AWS cloud practitioner notes - EC2

Last updated Apr 6, 2024 Published Jan 4, 2021

The content here is under the Attribution 4.0 International (CC BY 4.0) license

This post as the free official course from AWS [1] is the first in a series to cover the entire course content. The focus of this post is to go over the EC2 (Elastic Compute) service and other computing services that AWS provides. Besides that, a brief introduction to the model pay-as-you-go that AWS uses is shared.

In general terms, remember that:

  1. Cloud computing is the on-demand delivery of IT resources and applications through the Internet with pay-as-you-go pricing
  2. Pay on-demand: The aggregated cloud usage from a large number of customers results in lower pay-as-you-go prices.

Module 2 - Introduction EC2 (CaaS)

EC2 takes care of the part of setting up physical servers. Such as buying them, setting them up in a data center (or even renting a hack to put it in) and the security part as well. You can spin up a new server or take it down as you wish.

Multitenancy [2]: AWS EC2 uses the server as a host which can have multiple servers (EC2 instances) on it.

Provision an EC2 instance with the following OS’s:

  • Linux
  • Windows

Besides that, you are in the control of network aspect of the EC2 as well.

In short, EC2 is:

  • Flexible
  • Reliable
  • Scalable

Using EC2 you are responsible for:

  1. Set up and manage your instances
  2. Responsible for patching instances
  3. Setting up scale
  4. Architect in a highly available setup

Module 2 - EC2 Instance types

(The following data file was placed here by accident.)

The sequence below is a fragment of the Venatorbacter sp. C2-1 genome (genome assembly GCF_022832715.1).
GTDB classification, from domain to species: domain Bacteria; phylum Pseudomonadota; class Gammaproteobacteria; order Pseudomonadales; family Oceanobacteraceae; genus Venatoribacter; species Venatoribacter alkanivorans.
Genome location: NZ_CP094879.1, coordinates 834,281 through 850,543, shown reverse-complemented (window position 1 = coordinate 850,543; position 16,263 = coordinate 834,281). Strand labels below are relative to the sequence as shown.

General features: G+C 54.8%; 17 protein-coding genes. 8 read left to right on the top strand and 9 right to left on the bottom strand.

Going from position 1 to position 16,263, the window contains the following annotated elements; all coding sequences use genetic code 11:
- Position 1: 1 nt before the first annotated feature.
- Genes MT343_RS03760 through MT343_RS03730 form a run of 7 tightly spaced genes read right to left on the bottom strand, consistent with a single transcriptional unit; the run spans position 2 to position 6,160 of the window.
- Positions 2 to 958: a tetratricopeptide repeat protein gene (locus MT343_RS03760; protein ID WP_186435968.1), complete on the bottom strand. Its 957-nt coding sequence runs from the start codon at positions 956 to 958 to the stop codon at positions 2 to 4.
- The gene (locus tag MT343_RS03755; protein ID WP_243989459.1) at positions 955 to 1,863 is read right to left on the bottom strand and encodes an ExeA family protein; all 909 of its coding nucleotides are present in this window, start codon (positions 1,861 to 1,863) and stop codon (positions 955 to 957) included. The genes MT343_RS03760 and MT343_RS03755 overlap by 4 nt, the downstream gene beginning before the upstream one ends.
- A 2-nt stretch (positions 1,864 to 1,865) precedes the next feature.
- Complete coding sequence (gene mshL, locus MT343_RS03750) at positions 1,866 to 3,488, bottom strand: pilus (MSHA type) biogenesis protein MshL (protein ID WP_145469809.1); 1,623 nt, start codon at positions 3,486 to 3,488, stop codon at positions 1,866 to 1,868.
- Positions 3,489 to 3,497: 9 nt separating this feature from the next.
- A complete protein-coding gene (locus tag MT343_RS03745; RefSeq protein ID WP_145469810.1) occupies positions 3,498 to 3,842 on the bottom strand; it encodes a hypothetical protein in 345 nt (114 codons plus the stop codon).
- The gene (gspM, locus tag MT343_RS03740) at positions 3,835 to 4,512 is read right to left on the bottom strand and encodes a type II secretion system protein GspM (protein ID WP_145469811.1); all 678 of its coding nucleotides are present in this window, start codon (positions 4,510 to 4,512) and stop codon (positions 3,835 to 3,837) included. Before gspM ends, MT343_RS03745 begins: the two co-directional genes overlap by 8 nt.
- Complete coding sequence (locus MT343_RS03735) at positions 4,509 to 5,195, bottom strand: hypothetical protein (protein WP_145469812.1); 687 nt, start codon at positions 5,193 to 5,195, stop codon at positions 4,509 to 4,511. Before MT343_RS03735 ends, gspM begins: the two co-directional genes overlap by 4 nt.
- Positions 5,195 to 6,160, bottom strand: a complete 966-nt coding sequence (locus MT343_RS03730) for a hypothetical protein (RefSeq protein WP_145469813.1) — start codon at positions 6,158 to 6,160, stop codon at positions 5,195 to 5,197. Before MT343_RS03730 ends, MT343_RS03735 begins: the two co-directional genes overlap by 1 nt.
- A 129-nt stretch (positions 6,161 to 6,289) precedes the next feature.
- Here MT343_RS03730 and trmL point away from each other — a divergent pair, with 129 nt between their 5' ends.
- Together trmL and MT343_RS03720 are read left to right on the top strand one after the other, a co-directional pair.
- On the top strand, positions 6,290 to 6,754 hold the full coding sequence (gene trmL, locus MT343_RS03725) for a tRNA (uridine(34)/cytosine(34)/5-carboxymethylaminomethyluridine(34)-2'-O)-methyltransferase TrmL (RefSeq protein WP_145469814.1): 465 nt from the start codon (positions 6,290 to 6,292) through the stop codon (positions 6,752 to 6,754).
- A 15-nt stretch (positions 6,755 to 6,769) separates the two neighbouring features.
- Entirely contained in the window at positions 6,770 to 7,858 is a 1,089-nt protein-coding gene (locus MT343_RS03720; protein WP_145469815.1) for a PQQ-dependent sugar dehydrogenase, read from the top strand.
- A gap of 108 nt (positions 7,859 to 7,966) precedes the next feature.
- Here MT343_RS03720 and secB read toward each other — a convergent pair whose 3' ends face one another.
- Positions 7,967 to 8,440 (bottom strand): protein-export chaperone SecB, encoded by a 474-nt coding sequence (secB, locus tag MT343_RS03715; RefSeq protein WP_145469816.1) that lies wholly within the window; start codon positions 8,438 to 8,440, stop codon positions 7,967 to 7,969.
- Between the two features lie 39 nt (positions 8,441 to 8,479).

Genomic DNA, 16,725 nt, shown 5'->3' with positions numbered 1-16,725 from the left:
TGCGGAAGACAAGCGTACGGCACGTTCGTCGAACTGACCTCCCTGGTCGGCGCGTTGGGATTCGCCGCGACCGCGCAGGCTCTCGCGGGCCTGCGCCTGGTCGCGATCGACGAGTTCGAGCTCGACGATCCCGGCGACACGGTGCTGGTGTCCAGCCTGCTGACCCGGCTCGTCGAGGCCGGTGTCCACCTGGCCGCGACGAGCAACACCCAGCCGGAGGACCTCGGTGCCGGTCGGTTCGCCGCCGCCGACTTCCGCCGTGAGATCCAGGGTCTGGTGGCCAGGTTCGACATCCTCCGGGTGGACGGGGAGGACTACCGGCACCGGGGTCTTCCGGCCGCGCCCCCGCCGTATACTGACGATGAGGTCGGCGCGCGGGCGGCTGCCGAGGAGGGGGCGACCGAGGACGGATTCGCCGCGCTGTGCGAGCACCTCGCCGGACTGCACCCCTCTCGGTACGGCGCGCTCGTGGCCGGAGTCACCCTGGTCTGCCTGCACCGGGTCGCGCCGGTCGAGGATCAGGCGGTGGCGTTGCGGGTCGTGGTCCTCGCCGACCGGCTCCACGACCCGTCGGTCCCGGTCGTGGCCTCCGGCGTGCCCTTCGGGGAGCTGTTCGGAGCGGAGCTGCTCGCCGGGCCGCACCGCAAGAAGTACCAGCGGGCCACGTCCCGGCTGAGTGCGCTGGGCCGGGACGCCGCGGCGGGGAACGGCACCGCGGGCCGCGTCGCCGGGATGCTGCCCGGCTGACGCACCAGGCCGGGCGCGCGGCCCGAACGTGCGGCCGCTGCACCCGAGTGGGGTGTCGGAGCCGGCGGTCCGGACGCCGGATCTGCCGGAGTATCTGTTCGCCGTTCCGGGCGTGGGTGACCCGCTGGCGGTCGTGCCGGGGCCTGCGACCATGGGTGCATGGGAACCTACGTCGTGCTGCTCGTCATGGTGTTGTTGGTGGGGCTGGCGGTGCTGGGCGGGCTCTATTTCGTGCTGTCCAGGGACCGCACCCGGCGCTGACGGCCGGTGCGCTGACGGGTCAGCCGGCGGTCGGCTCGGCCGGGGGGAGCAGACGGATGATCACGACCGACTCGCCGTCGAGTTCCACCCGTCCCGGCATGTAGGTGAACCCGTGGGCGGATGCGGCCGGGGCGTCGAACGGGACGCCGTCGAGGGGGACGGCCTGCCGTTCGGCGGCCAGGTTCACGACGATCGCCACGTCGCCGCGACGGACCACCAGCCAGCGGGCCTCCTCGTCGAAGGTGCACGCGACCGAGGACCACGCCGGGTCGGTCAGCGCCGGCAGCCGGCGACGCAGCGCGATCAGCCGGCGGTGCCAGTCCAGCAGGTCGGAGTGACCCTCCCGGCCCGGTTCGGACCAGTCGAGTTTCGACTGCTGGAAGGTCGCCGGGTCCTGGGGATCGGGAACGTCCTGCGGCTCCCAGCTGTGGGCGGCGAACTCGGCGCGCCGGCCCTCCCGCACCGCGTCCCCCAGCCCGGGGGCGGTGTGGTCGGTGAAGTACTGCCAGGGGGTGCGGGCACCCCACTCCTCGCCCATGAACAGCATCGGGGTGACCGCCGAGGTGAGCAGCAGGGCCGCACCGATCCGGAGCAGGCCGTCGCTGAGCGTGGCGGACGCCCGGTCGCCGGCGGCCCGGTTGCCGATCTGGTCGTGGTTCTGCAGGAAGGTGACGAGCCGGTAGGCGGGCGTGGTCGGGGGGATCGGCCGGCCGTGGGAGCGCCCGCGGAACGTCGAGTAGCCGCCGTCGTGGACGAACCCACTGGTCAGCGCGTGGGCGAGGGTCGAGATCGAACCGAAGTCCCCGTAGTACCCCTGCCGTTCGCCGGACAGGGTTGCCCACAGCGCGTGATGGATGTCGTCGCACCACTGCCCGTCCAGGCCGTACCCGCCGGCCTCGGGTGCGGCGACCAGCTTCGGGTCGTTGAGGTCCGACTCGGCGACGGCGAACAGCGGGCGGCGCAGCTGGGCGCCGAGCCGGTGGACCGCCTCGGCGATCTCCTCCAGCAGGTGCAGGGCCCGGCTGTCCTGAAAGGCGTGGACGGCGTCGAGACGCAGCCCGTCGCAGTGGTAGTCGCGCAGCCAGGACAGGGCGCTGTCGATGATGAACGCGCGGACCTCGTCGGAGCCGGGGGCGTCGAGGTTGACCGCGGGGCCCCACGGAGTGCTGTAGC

Each EC2 instance type is grouped under an instance family. Instance types offer different combinations of storage, memory, and processing power. For the following list, consider the term resources as the group of computing, memory and networking.

  • General purpose (Balanced resources: Web servers/code repository)
  • Computer-optimized (Compute intensive tasks: Gaming servers, high-performance computing - HPC, Scientific modeling, batch processing)
  • Memory-optimized (Memory intensive tasks)
  • Accelerated computing (Floating point number calculations, Graphics processing, Data pattern matching, hardware accelerators)
  • Storage-optimized (High performance for locally stored data)

Module 2 - EC2 pricing

The EC2 pricing model varies based on the EC2 buying option:

  • On-demand - charged by the usage in seconds or hour
  • Spot instances (Ideal for flexible workloads - therefore AWS can terminate the instance at any time). Up to 90% discount compared to On-Demand prices. [3]
  • Reserved instances (predictable usage up to 75% of savings compared to on-demand)
  • Dedicated (No shared tenancy of the host)
    • Savings plans (low prices, in exchange for commitments in one or three-year terms, leading up to 72% of savings compared to on-demand)

Besides that, the price can vary based on:

  • Instance type (micro, small, large, etc). Instance type refers to a combination of resources such as CPU, memory, storage, and networking capacity.
  • Selected region
  • Number of instances
  • Load balancing
  • Allocated elastic IP addresses

AWS offers a pricing calculator to simulate the costs of the used services as well as the discounts that are available based on the buying options.

Module 2 - EC2 scaling